So a hairy moment or two to begin with, but ultimately as good as I knew it was going to be. This will not change a single person’s mind about musicals or Victoria Wood but for fans of either or both, you are in for an absolute treat.

Review: The House of Bernarda Alba, National Theatre

I do love me some actresses, and I always get a thrill when I hear the words ‘all-female cast’ so I was very much inclined to book for The House of Bernarda Alba at the National Theatre. A new version by David Hare has been commissioned of Lorca’s classic (I say classic, I’ve never read it…) which bemoaned the way in which women were treated at the time but hinted metaphorically at his own repressed homosexuality and the increasingly oppression that brought about Franco’s rule.

Set in 1930s Spain in a stunningly mounted (by Vicki Mortimer) palace of an Andalusian house, the Alba household is mourning the death of matriarch Bernarda’s husband but the actual feeling is one more akin to liberation as it turns out she relishes the chance to take control of the family, of her five unmarried daughters, and maintain the staunchly Catholic ethos of sexual repression despite the natural urges of her girls.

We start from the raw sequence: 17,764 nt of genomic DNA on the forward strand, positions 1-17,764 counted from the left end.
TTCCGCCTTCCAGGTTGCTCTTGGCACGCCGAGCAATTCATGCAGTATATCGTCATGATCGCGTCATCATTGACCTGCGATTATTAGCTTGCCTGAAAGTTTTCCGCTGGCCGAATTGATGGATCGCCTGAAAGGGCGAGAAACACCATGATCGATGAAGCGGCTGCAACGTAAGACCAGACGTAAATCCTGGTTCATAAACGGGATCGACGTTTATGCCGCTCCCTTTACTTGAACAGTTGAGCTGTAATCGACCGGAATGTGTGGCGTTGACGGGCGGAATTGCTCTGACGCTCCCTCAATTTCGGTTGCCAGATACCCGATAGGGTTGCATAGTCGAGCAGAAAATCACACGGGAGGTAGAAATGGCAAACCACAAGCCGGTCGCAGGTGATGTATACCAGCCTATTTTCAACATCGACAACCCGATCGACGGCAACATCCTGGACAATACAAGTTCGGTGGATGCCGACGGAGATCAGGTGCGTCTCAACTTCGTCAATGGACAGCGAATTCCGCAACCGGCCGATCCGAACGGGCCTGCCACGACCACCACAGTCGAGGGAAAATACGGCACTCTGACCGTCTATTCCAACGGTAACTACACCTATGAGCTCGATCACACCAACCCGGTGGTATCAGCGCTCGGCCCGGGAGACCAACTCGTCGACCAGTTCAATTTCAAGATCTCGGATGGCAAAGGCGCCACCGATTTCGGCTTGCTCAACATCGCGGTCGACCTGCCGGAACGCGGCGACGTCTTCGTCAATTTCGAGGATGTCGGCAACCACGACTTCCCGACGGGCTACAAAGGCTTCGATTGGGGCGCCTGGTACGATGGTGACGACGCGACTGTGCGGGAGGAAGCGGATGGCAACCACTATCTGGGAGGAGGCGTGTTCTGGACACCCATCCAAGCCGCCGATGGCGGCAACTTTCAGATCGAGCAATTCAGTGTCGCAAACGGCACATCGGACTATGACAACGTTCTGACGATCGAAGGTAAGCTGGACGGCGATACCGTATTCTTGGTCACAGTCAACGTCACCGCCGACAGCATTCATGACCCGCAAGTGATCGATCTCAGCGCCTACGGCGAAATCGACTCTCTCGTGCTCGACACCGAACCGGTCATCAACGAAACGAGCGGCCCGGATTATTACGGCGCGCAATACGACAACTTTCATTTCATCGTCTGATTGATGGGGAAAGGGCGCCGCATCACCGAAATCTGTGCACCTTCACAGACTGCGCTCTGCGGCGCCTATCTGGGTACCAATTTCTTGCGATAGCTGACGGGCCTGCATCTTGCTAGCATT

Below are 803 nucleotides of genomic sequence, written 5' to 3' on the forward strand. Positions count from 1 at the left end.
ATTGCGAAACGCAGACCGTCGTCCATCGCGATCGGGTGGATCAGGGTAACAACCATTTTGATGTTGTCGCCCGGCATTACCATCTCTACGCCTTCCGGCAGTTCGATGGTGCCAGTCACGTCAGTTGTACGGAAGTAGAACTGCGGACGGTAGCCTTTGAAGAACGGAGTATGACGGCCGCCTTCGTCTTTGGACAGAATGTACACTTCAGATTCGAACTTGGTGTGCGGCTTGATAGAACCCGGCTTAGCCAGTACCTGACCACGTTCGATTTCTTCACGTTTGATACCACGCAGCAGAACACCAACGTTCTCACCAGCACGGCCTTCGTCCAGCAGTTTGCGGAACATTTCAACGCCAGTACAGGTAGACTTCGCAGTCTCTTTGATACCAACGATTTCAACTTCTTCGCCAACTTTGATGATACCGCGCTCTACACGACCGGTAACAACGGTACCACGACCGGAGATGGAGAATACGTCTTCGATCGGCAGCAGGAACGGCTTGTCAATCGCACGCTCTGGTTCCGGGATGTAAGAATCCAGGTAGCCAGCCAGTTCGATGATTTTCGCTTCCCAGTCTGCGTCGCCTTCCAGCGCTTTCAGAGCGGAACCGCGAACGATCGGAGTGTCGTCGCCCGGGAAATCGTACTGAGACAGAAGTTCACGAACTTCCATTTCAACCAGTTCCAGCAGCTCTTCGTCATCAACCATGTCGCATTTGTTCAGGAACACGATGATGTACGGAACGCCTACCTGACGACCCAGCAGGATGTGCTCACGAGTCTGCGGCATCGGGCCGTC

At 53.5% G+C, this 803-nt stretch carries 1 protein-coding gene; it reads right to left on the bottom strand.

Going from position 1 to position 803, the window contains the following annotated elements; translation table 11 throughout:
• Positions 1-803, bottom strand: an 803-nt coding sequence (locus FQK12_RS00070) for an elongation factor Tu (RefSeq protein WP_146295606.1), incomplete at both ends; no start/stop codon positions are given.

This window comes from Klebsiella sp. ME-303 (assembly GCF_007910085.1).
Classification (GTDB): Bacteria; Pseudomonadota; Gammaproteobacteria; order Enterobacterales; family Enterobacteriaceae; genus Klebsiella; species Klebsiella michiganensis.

For there’s a man, there’s always a man, who becomes engaged to the eldest (and ostensibly the ugliest) as she inherits much of her father’s wealth. But jealous of her potential escape from the household through marriage, two other sisters also fall for the same gentleman, one of them even allowing him to deflower her and the explosive consequences result in tragic ends.

As the five daughters, Sandy McDade, Justine Mitchell, Katherine Manners, Jo McInnes and Sally Hawkins were all excellent, evoking a lifetime of simmering resentments and sibling rivalries with their acting and particularly with their heavily weighted silences and as the girls with perhaps the most to lose, McDade as the eldest and Hawkins as the youngest really were exceptional.

But it is Penelope Wilton as the vicious, stick-wielding Bernarda, as much a damaged product of the society as anyone else, but a darkly dominant force, determined to protect the family’s reputation even if it means tearing the family apart from inside by closing her eyes and ears to the power of emotions like love, lust and jealousy. Deborah Findlay as her servant/confidante matches Wilton well, trying in vain to warn her, but ultimately serving her mistress.